When faced with an objective restriction, the mind hesitates. It begins to assess the situation to find a suitable answer to the problem. In this case, the mind has decided long before the restriction was faced. In fact, the restriction IS the decision.

Those girls aren’t in the menu in the first place.

With a smile on your face, you begin to devour the sausages and eggs in front of you.


Filed under: Fiction, Yes?, Sunshine

7 Responses

  1. makmak says:

    First off – I love your use of metaphors. 😛 Assuming that those things (that I won’t be enumerating anymore unless you want to have a lengthy discussion) actually stand for something else.

    I don’t like fancy nor heavy dishes. I guess it’s just a matter of preference. I don’t care if it’s simple as long as it’s filling/nutritious enough.

    Also, I noticed from this post as well as your previous ones that you have a lot of what if’s. 😛 Hmm…

    And, ask me what my fave part is, come on, come on. LOL.

  2. kerwinray says:

    Metaphors? What metaphors? Hahaha.

    I like delicious dishes. Period. The yummier, the better. 🙂

    I’m an addict for “what ifs.” Remember the movie “The Butterfly Effect”? I got obsessed with it because it dealt with those possibilities.

    As for your favorite part… haha. Sa chat na lang.

  3. makmak says:

    So this is really all about food? Interesting. Nice. Ahaha.

    The Butterfly Effect – one of my all-time faves. It is one creepy movie. I love how it tackled the idea that minor alterations in one’s past can or will consequently cause drastic alterations to his present/future timeline. The chances of having “the perfect” outcome is really bleak considering all the factors involved – meaning even if we know the exact point in time when we should have said yes instead of saying no, or turned right instead of left, it doesn’t mean that we’ll, for lack of a more suitable phrase, be better off.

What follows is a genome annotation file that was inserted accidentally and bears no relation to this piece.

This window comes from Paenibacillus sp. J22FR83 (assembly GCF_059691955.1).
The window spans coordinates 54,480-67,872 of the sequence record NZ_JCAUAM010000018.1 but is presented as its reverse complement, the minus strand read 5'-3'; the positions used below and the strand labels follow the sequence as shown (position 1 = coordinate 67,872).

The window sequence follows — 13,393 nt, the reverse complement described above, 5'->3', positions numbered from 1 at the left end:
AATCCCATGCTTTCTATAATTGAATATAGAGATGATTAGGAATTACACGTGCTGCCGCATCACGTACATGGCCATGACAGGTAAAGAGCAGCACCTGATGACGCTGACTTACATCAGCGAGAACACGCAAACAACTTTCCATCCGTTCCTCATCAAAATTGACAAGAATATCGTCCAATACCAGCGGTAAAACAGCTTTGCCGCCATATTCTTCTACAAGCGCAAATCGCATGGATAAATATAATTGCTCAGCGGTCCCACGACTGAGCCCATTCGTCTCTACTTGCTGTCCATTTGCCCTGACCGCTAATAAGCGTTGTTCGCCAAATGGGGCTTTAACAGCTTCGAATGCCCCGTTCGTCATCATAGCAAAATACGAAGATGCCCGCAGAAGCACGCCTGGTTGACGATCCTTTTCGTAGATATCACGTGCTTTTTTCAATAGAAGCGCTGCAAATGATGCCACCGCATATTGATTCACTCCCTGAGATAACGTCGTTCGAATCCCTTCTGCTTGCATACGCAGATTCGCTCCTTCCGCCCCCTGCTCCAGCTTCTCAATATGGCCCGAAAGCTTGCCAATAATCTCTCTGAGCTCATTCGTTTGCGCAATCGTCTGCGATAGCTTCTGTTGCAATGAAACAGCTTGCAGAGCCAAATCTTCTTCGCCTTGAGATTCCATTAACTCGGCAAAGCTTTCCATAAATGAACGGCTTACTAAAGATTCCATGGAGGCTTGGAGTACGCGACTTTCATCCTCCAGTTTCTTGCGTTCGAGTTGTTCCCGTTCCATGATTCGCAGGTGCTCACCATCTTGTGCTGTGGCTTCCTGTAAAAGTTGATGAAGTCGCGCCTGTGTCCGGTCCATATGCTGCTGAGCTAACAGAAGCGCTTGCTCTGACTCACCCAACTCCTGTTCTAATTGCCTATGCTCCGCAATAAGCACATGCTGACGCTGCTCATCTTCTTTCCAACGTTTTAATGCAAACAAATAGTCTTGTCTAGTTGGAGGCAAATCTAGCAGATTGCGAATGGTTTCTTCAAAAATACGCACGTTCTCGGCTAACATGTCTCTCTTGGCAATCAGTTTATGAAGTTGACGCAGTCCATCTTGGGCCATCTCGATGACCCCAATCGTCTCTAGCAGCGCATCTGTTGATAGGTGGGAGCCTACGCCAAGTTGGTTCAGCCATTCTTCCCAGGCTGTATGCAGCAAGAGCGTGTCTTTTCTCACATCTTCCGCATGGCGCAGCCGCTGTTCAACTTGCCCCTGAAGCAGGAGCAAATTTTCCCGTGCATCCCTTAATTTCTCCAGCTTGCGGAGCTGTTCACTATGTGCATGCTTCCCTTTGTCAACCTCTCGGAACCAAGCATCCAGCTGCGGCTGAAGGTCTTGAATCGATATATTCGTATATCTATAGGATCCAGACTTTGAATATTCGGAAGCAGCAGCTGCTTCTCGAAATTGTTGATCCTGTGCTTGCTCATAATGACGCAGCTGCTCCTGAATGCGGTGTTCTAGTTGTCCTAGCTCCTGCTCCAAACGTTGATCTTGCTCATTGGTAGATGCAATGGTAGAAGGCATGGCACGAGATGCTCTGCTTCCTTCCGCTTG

As a personal rule, I try not to dwell too much on “What Ifs”. They’re fun to think about every once in a while, but somehow, they can also be a hindrance (and nuisance) to life.

    What Ifs will forever be what ifs.

  4. kerwinray says:

    It IS about food. Promise.

    For me, the fun in thinking about “what ifs” lies in the thinking itself. I don’t necessarily wish for certain possibilities to happen because, as you said, it can be a hindrance to living your life, to living in the here and now. But thinking about it is harmless enough, methinks. 🙂

  5. heart2heartear2ear says:

    Sometimes thinking of the what ifs can keep you from makingdecisions that will afect you in a bad way…If only you could think of all the what ifs in the split second before you make a decision…”What if I turn left at the next street instead of this one? Will I save myself from a horrible accident or will I just be putting myself into a greater danger? What if I don’t turn at all?”

  6. ano ni moose says:

    What!? You like Nickelback?

    So? What started in Manila? Ker, how can someone who hasn’t been touched by the tender claws of puberty get pregnant? Hindi ako doctor eh.

  7. kerwinray says:

    @ Heart2Heart: Indeed. Although the ‘what if’ being discussed here is more of the retrospective kind rather than future-looking one. 🙂

    @ Ano ni Moose: Why do I have the feeling I know you? Haha. Nice point, Anonymous, but check again: “…some of them MAY not have even experienced the tender claws of puberty…”

    I guess my imaginary self ran out of luck. Hahaha. 😛